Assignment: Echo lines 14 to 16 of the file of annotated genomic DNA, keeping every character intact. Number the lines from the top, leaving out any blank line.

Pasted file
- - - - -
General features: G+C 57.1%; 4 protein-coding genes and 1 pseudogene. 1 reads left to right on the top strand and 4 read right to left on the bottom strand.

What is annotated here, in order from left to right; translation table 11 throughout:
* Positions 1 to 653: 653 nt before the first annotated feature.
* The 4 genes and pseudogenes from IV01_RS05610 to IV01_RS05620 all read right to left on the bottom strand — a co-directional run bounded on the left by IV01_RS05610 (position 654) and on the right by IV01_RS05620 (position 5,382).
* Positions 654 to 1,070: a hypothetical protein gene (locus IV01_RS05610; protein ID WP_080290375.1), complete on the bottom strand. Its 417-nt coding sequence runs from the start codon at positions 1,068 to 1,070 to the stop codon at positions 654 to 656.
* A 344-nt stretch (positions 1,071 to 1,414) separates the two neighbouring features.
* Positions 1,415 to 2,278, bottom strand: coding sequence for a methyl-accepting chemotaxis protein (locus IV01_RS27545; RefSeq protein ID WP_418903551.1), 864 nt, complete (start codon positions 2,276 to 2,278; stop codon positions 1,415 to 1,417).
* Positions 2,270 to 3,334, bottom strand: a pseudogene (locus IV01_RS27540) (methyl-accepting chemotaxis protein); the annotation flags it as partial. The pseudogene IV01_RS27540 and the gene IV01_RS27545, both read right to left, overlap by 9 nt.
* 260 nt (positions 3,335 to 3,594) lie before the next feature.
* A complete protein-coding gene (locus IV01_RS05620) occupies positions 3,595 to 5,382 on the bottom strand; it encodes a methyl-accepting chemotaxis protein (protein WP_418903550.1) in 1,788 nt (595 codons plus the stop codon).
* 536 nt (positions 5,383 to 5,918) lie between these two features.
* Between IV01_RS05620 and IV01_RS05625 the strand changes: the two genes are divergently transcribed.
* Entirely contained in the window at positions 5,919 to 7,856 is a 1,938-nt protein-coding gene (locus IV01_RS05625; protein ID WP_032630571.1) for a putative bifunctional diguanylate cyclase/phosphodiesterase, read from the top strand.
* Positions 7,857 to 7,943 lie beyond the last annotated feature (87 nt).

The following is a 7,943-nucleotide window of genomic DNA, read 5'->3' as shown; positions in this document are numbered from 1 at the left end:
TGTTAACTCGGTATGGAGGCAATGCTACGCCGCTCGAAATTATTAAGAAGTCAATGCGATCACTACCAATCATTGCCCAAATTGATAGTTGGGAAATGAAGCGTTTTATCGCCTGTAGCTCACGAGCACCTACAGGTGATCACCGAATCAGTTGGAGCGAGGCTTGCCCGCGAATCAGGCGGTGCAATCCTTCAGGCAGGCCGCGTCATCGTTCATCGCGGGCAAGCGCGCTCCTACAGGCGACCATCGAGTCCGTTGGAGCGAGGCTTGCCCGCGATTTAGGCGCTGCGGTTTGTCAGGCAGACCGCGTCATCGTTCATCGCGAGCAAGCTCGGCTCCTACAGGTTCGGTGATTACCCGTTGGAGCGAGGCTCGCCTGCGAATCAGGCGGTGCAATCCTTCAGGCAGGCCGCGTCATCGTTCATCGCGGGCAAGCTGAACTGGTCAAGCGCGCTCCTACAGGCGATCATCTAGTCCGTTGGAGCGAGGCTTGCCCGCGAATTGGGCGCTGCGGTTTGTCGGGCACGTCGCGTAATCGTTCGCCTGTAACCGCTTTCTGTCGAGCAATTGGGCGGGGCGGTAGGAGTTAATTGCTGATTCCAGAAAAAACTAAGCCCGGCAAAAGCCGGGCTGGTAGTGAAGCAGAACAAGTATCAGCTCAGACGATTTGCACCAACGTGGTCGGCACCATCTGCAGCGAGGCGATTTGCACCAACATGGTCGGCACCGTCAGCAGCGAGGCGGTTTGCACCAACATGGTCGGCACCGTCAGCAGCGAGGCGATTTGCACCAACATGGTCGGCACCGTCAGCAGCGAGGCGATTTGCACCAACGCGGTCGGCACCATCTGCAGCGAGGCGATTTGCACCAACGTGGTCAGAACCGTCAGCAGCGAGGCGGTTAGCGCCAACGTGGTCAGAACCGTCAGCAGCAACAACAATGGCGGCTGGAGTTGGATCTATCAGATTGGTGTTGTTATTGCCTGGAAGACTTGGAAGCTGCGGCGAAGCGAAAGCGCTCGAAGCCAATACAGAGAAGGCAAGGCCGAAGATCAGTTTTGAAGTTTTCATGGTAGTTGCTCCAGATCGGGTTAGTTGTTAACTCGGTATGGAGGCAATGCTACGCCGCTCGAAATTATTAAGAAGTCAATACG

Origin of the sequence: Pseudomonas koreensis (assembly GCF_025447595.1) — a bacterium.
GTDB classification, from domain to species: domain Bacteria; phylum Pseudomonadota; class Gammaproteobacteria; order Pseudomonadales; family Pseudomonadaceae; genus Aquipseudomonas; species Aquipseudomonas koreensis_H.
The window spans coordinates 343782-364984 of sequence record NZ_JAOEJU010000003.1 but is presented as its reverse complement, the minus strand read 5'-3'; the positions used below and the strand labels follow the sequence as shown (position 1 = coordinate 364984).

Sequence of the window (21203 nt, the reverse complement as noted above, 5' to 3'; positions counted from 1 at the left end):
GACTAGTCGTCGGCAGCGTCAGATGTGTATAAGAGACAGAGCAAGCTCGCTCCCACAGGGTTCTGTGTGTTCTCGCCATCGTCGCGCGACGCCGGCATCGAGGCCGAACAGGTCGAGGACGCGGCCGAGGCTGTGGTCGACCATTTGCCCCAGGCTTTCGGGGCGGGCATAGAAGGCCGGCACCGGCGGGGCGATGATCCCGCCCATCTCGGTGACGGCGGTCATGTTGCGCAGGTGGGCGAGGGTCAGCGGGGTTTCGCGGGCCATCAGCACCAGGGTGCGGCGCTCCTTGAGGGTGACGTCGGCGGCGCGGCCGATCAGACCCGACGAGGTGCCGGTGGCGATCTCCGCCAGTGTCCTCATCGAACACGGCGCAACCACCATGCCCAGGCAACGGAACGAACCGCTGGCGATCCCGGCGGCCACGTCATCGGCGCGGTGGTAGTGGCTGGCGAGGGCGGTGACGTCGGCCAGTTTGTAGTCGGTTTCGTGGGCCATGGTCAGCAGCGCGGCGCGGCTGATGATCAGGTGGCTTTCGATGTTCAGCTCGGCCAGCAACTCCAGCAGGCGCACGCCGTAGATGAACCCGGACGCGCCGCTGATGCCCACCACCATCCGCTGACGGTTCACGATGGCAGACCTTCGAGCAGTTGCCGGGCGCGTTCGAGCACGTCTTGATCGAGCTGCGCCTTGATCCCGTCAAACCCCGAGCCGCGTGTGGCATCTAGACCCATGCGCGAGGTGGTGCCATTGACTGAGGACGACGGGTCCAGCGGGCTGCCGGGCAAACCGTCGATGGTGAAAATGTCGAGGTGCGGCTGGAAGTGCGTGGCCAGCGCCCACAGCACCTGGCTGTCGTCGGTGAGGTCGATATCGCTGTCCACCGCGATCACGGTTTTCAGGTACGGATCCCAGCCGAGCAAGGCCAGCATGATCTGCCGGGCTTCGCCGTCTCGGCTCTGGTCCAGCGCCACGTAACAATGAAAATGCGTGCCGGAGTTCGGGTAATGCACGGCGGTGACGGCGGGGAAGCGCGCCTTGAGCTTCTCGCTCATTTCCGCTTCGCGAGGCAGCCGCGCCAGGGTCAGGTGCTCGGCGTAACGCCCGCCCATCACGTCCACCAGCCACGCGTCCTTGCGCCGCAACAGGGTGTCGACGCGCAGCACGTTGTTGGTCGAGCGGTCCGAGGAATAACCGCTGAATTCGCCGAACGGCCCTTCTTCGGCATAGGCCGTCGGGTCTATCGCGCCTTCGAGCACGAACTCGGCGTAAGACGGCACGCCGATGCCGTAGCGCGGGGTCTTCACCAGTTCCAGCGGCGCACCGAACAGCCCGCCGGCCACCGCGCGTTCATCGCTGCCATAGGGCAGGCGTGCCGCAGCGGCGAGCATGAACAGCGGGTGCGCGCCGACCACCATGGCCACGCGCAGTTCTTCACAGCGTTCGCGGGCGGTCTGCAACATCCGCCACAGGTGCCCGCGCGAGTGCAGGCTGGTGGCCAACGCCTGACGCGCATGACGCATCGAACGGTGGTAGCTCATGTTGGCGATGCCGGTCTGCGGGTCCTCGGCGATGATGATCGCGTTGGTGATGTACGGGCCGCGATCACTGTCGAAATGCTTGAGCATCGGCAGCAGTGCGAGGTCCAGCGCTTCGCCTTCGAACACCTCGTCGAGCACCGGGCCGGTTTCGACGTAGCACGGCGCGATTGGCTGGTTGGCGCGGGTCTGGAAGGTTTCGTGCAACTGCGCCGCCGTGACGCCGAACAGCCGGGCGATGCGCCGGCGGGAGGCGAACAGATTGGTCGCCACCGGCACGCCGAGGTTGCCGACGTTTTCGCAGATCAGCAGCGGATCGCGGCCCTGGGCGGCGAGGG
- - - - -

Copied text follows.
* Positions 7,857 to 7,943 lie beyond the last annotated feature (87 nt).

The following is a 7,943-nucleotide window of genomic DNA, read 5'->3' as shown; positions in this document are numbered from 1 at the left end:
TGTTAACTCGGTATGGAGGCAATGCTACGCCGCTCGAAATTATTAAGAAGTCAATGCGATCACTACCAATCATTGCCCAAATTGATAGTTGGGAAATGAAGCGTTTTATCGCCTGTAGCTCACGAGCACCTACAGGTGATCACCGAATCAGTTGGAGCGAGGCTTGCCCGCGAATCAGGCGGTGCAATCCTTCAGGCAGGCCGCGTCATCGTTCATCGCGGGCAAGCGCGCTCCTACAGGCGACCATCGAGTCCGTTGGAGCGAGGCTTGCCCGCGATTTAGGCGCTGCGGTTTGTCAGGCAGACCGCGTCATCGTTCATCGCGAGCAAGCTCGGCTCCTACAGGTTCGGTGATTACCCGTTGGAGCGAGGCTCGCCTGCGAATCAGGCGGTGCAATCCTTCAGGCAGGCCGCGTCATCGTTCATCGCGGGCAAGCTGAACTGGTCAAGCGCGCTCCTACAGGCGATCATCTAGTCCGTTGGAGCGAGGCTTGCCCGCGAATTGGGCGCTGCGGTTTGTCGGGCACGTCGCGTAATCGTTCGCCTGTAACCGCTTTCTGTCGAGCAATTGGGCGGGGCGGTAGGAGTTAATTGCTGATTCCAGAAAAAACTAAGCCCGGCAAAAGCCGGGCTGGTAGTGAAGCAGAACAAGTATCAGCTCAGACGATTTGCACCAACGTGGTCGGCACCATCTGCAGCGAGGCGATTTGCACCAACATGGTCGGCACCGTCAGCAGCGAGGCGGTTTGCACCAACATGGTCGGCACCGTCAGCAGCGAGGCGATTTGCACCAACATGGTCGGCACCGTCAGCAGCGAGGCGATTTGCACCAACGCGGTCGGCACCATCTGCAGCGAGGCGATTTGCACCAACGTGGTCAGAACCGTCAGCAGCGAGGCGGTTAGCGCCAACGTGGTCAGAACCGTCAGCAGCAACAACAATGGCGGCTGGAGTTGGATCTATCAGATTGGTGTTGTTATTGCCTGGAAGACTTGGAAGCTGCGGCGAAGCGAAAGCGCTCGAAGCCAATACAGAGAAGGCAAGGCCGAAGATCAGTTTTGAAGTTTTCATGGTAGTTGCTCCAGATCGGGTTAGTTGTTAACTCGGTATGGAGGCAATGCTACGCCGCTCGAAATTATTAAGAAGTCAATACG